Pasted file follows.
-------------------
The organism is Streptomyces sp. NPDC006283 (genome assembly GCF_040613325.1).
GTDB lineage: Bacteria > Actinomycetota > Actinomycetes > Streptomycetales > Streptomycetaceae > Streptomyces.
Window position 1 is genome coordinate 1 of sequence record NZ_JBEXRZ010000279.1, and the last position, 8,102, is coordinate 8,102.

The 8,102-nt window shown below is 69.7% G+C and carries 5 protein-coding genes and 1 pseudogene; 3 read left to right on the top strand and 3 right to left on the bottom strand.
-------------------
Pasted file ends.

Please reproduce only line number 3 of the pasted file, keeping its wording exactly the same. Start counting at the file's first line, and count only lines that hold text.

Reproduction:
Window position 1 is genome coordinate 1 of sequence record NZ_JBEXRZ010000279.1, and the last position, 8,102, is coordinate 8,102.